The following is a list of the titles and
     The Florida SW/QA Plan is reviewed           responsibilities of personnel involved in the
and revised at least once every three years in    collection, processing, storage, analysis, or
order that responsibilities and methodologies     publication of surface-water data.
are kept current and in order that the
ongoing procedural improvements can be
effectively documented.

                                                  Manage and direct the FLWSC program,
                                                  including all surface-water activities.
     Quality assurance (QA) is required to
actively maintain and improve high-quality        1. Ensure that surface-water activities meet
                                                      the needs of the Federal Government,
standards for surface-water data, as well as
                                                      the FLWSC, State and local agencies,
other data, and remains key to the integrity
of the USGS. Clear delineations of                    other cooperating agencies, and the
responsibility sometimes become difficult to          general public.
                                                  2. Ensure that all aspects of this SW/QA
determine because of varying levels of
expertise and duties in an office, combined           Plan are understood and followed by
with numerous types of gaging activities and          Data Section personnel throughout the
                                                      State. This is accomplished by the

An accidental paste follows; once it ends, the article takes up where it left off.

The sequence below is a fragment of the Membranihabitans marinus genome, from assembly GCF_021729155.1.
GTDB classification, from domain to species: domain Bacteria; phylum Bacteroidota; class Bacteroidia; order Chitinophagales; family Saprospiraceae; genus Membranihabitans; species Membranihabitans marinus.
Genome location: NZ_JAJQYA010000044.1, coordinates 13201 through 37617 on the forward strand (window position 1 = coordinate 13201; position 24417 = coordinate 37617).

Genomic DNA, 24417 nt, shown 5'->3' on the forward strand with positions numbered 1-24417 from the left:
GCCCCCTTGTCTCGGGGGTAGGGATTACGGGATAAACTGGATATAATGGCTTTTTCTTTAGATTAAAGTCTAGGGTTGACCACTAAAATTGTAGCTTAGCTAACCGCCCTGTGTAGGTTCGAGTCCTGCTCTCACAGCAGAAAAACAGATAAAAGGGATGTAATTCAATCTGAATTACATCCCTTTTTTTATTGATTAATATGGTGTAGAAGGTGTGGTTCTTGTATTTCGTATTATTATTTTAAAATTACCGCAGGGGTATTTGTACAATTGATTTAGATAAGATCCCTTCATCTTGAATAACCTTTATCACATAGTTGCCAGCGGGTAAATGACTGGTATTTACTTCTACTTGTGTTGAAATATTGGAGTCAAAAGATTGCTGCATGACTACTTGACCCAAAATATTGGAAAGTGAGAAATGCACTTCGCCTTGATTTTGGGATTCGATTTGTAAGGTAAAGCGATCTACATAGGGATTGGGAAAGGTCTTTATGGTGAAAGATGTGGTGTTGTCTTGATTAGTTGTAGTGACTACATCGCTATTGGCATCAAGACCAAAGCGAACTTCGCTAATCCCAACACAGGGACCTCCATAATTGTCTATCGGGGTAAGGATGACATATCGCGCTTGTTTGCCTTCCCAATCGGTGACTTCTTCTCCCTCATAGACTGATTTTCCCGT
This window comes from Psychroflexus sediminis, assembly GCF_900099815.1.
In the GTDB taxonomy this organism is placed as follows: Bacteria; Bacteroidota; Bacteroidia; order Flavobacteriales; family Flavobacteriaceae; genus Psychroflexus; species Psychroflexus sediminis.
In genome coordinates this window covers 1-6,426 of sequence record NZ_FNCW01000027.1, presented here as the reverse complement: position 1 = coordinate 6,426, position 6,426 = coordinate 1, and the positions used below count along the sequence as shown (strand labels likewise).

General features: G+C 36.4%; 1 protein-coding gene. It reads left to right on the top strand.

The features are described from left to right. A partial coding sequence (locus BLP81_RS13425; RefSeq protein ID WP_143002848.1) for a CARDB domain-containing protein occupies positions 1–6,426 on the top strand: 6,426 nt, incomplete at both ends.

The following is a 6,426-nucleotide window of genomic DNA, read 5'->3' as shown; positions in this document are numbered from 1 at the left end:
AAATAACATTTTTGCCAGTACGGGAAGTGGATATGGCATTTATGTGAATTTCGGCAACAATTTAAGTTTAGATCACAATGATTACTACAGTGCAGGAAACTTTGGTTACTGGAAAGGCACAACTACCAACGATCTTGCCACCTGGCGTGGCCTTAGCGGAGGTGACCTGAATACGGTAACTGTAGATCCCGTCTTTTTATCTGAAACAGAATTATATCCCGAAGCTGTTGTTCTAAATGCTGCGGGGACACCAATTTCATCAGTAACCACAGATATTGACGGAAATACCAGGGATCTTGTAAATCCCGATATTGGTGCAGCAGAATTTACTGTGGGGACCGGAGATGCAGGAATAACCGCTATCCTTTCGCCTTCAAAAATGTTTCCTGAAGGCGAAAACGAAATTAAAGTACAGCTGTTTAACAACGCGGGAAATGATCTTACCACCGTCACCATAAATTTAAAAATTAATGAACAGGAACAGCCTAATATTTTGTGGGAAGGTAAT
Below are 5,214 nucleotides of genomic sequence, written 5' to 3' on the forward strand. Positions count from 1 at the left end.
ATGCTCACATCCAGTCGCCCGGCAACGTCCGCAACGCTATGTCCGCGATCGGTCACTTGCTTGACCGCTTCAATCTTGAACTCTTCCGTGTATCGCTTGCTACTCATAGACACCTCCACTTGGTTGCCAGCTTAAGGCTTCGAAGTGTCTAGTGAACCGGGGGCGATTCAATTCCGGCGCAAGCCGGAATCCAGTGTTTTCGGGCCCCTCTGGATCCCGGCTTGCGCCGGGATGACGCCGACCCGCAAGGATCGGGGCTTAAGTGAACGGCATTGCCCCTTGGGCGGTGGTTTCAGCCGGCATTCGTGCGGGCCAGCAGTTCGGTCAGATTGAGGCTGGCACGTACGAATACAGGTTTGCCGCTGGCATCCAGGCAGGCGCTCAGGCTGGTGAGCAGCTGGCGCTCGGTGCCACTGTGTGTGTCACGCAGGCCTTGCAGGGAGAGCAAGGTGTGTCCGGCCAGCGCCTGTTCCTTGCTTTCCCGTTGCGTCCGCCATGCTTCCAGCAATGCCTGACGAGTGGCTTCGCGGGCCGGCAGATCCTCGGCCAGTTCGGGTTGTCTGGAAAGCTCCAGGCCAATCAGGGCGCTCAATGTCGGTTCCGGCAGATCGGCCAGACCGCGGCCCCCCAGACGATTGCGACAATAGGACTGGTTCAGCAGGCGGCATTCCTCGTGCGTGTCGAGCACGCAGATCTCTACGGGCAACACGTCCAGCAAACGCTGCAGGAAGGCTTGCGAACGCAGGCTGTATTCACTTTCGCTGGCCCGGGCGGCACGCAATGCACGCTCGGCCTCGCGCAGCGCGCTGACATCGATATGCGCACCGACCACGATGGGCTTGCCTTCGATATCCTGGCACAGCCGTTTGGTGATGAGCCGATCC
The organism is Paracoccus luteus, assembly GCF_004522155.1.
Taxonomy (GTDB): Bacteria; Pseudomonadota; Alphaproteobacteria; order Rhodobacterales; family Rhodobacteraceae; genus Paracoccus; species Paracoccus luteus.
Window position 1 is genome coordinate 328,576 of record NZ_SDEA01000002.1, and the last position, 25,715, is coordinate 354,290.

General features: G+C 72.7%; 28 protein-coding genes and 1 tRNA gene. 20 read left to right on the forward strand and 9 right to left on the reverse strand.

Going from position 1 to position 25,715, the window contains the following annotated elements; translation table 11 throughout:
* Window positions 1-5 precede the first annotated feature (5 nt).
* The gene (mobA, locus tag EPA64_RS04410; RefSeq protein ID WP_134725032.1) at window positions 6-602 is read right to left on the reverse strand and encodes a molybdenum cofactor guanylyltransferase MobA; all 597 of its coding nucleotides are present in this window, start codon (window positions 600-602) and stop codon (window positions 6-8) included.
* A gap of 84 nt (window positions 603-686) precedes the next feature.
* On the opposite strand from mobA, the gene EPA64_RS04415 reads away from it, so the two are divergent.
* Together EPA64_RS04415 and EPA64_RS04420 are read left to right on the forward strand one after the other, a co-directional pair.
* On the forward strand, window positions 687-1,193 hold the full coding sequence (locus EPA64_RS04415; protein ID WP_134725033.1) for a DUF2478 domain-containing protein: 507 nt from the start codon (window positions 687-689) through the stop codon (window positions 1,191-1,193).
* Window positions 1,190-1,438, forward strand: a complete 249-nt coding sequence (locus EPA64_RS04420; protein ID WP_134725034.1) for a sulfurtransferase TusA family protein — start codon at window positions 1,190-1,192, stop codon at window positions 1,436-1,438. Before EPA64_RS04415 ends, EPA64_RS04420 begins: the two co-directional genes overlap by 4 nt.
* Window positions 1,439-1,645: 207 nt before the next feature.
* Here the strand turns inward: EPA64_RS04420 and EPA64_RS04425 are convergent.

instruments. While the FLWSC Associate
Center Director for Data takes responsibility         Associate Center Director for Data‘s
for overseeing the entire program, which              direct involvement or through clearly
                                                      stated delegation of this responsibility to
includes surface-water data-collection and
analysis, ultimately the person having the            the Data Chiefs located in the five
most impact on the quality assurance of the           offices in Florida.
collected data is the field person who            3. Provide final resolution of any conflicts
                                                      or disputes related to surface-water
collects the data. Errors and deficiencies can
occur when individuals fail to carry out their        activities within the office.
responsibilities. Clear and specific              4. Keep personnel briefed on procedural
                                                      and technical communications from
statements of responsibilities promote an
understanding of each person's duties in the          Region and Headquarters.
overall process of assuring surface-water         5. Ensure that all publications and other